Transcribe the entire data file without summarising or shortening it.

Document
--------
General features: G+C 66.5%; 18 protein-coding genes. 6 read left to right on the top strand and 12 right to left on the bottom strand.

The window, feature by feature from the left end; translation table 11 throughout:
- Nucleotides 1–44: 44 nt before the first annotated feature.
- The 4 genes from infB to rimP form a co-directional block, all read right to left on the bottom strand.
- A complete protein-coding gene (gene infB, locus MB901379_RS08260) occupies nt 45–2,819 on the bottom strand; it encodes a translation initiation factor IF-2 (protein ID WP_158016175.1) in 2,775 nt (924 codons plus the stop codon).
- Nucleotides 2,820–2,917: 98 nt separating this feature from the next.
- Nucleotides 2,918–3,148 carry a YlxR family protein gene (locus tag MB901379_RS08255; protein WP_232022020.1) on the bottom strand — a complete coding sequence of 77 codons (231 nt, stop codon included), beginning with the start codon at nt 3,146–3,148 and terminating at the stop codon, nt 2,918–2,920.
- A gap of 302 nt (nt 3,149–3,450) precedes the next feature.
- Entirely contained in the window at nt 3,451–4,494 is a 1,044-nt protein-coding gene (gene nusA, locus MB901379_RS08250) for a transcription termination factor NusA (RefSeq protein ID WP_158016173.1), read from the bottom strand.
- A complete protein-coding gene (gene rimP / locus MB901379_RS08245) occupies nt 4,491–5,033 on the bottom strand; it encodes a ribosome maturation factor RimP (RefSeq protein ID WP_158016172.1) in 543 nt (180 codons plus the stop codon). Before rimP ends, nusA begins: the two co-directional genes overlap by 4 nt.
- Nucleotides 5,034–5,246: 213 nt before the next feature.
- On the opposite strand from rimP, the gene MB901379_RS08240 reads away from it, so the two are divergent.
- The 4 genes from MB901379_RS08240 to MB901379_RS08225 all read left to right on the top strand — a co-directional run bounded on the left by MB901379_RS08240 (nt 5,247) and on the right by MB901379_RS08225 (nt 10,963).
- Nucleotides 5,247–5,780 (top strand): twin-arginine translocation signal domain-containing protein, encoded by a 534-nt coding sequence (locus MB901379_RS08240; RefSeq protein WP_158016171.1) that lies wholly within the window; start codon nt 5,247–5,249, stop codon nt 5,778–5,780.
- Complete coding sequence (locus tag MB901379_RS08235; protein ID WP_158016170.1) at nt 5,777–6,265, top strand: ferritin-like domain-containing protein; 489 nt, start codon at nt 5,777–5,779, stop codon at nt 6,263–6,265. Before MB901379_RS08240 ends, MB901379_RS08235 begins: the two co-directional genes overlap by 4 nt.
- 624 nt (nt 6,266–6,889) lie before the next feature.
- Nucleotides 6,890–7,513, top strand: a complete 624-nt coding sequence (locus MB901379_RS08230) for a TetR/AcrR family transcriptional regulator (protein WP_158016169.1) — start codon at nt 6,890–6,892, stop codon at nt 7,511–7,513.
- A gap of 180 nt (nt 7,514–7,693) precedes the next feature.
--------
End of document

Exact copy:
General features: G+C 66.5%; 18 protein-coding genes. 6 read left to right on the top strand and 12 right to left on the bottom strand.

The window, feature by feature from the left end; translation table 11 throughout:
- Nucleotides 1–44: 44 nt before the first annotated feature.
- The 4 genes from infB to rimP form a co-directional block, all read right to left on the bottom strand.
- A complete protein-coding gene (gene infB, locus MB901379_RS08260) occupies nt 45–2,819 on the bottom strand; it encodes a translation initiation factor IF-2 (protein ID WP_158016175.1) in 2,775 nt (924 codons plus the stop codon).
- Nucleotides 2,820–2,917: 98 nt separating this feature from the next.
- Nucleotides 2,918–3,148 carry a YlxR family protein gene (locus tag MB901379_RS08255; protein WP_232022020.1) on the bottom strand — a complete coding sequence of 77 codons (231 nt, stop codon included), beginning with the start codon at nt 3,146–3,148 and terminating at the stop codon, nt 2,918–2,920.
- A gap of 302 nt (nt 3,149–3,450) precedes the next feature.
- Entirely contained in the window at nt 3,451–4,494 is a 1,044-nt protein-coding gene (gene nusA, locus MB901379_RS08250) for a transcription termination factor NusA (RefSeq protein ID WP_158016173.1), read from the bottom strand.
- A complete protein-coding gene (gene rimP / locus MB901379_RS08245) occupies nt 4,491–5,033 on the bottom strand; it encodes a ribosome maturation factor RimP (RefSeq protein ID WP_158016172.1) in 543 nt (180 codons plus the stop codon). Before rimP ends, nusA begins: the two co-directional genes overlap by 4 nt.
- Nucleotides 5,034–5,246: 213 nt before the next feature.
- On the opposite strand from rimP, the gene MB901379_RS08240 reads away from it, so the two are divergent.
- The 4 genes from MB901379_RS08240 to MB901379_RS08225 all read left to right on the top strand — a co-directional run bounded on the left by MB901379_RS08240 (nt 5,247) and on the right by MB901379_RS08225 (nt 10,963).
- Nucleotides 5,247–5,780 (top strand): twin-arginine translocation signal domain-containing protein, encoded by a 534-nt coding sequence (locus MB901379_RS08240; RefSeq protein WP_158016171.1) that lies wholly within the window; start codon nt 5,247–5,249, stop codon nt 5,778–5,780.
- Complete coding sequence (locus tag MB901379_RS08235; protein ID WP_158016170.1) at nt 5,777–6,265, top strand: ferritin-like domain-containing protein; 489 nt, start codon at nt 5,777–5,779, stop codon at nt 6,263–6,265. Before MB901379_RS08240 ends, MB901379_RS08235 begins: the two co-directional genes overlap by 4 nt.
- 624 nt (nt 6,266–6,889) lie before the next feature.
- Nucleotides 6,890–7,513, top strand: a complete 624-nt coding sequence (locus MB901379_RS08230) for a TetR/AcrR family transcriptional regulator (protein WP_158016169.1) — start codon at nt 6,890–6,892, stop codon at nt 7,511–7,513.
- A gap of 180 nt (nt 7,514–7,693) precedes the next feature.